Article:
In August 2020, after the Indiana Plein Air Painters Association had cancelled several outdoor painting events due to the pandemic, five members got together for a barbecue.
Those artists – Avon Waters (from Converse, pastels), John Kelty (Fort Wayne, watercolors), Curt Stanfield (Rosedale, oils) and brothers Dan and Tom Woodson (Muncie, oils) came up with an idea to call attention to the importance of protecting the state’s water resources. The result is Indiana Waterways: The Art of Conservation, an exhibition of 60 paintings on display at the Indiana State Museum through Sunday, Dec. 11, on the Thomas A. King Bridge Gallery.
The founding artists initially decided they would all paint scenes from the top 20 largest Indiana rivers, but by October they noticed that many of the paintings looked alike. They decided to open up their options to other locations, such as the Seven Pillars near Peru along the Mississinewa River, two Raccoon Creeks (near Terre Haute and in Parke County), and a stone bridge on the Rapid Creek near Orleans in Ripley County.
The exhibit, which features stirring images of 25-30 different locations in the 62,000 miles of rivers, streams and tributaries in Indiana, is free with admission to the museum. Tickets are $17 for adults, $16 for seniors, $12 for children and $5 for current college students. More information is at indianamuseum.org.
“There’s a sign that says Ripley County has 11 stone bridges remaining,” Waters said. “You hear about Parke County and the covered bridges, but who knew there were that many stone bridges in one county still surviving?” Waters said each artist has a different technique and used different materials for the viewer “to see the different artistic interpretations of the same waterway. Because they turned out very different.”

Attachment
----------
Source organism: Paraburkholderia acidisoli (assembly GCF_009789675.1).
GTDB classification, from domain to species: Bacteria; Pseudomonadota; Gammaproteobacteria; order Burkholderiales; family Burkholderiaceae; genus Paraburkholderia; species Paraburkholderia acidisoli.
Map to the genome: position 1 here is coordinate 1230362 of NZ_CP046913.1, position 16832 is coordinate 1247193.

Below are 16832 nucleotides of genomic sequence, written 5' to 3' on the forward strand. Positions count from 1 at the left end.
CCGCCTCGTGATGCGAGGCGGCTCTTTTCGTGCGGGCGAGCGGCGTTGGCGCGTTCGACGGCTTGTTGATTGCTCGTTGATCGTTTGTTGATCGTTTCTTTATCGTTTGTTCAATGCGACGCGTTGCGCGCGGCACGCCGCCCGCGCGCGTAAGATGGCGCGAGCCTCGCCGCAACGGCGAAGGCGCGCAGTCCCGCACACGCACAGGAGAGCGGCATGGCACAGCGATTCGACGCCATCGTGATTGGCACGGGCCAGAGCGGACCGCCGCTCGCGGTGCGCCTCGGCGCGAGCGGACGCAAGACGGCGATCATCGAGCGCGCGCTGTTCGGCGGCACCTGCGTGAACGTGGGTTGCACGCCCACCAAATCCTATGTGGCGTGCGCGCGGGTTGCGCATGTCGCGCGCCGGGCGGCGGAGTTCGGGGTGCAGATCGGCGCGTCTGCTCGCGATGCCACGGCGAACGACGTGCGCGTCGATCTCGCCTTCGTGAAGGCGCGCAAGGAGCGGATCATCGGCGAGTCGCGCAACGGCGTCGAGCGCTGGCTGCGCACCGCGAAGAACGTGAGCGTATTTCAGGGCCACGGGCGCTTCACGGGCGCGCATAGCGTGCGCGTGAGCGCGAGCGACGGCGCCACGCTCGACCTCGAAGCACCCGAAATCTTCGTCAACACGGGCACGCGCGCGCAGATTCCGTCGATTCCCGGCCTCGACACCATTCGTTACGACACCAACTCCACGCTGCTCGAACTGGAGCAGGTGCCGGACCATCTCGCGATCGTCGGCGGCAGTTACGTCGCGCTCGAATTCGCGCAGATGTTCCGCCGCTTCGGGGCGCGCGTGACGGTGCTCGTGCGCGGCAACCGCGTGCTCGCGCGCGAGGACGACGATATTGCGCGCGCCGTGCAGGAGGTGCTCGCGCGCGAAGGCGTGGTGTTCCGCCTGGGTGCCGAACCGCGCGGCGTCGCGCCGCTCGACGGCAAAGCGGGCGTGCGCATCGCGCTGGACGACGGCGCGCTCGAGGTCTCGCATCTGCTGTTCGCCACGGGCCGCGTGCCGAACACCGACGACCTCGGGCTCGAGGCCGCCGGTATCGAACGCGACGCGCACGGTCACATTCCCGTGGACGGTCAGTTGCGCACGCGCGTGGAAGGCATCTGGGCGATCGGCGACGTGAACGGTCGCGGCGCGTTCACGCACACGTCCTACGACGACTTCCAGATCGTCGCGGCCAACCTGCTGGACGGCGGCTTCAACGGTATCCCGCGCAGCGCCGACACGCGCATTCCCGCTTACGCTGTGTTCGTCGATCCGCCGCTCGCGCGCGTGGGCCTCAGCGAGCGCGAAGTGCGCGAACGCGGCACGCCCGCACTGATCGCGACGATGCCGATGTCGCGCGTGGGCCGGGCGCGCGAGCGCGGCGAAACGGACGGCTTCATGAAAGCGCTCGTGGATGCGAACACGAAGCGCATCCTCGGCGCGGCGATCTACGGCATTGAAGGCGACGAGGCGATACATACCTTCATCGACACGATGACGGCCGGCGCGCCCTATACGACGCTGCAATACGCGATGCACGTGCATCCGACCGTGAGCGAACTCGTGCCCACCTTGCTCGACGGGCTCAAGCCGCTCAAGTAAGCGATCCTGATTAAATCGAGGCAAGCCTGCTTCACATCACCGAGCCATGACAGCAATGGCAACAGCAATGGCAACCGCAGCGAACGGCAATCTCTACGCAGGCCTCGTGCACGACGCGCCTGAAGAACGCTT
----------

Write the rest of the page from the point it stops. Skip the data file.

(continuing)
The artists had planned to finish 100 paintings, find a place to exhibit the work and that would be the extent of the project. But when they sent emails seeking sponsors, they found an enthusiastic partner in the Izaak Walton League, a national conservation organization, which came through with a $5,000 grant.
The artists had been considering putting out a 100-page picture catalog of the exhibit. With the Walton League grant, that became a 227-page hardbound book containing pictures of 100 paintings along with three essays on water conservation. The essays were written by Jason Goldsmith (creative non-fiction story on the White River), Carson Gerber (an essay on the history of the Izaak Walton League in Indiana and their conservation programs), and Jerry Sweeten (an essay on the 20-year-plus effort to restore the Eel River).
“As this grew and we included the essayists, the purpose of this exhibit became to bring awareness of the need for conservation of our waterways,” Waters said. “Conservation is our goal – using pretty pictures to make people aware of the underlying need for conservation and restoration of our waterways.”
The artists then began applying for more funding, and what might have been a one-time exhibit became a traveling exhibition that wraps up at the end of 2023. After Indiana Waterways leaves the Indiana State Museum, it will travel to the Fort Wayne Museum of Art from January to March, the Oakhurst house at Minnetrista in Muncie from April through Labor Day and the Hoosier Salon in New Harmony from September through December.
“It started as a simple little project,” Waters said, “and turned into something way more than we thought it would be.”
ARTWORK ABOVE: Dusk on the Flatrock by Avon Waters is a pastel which can be seen as part of the Indiana Waterways: The Art of Conservation, at the Indiana State Museum.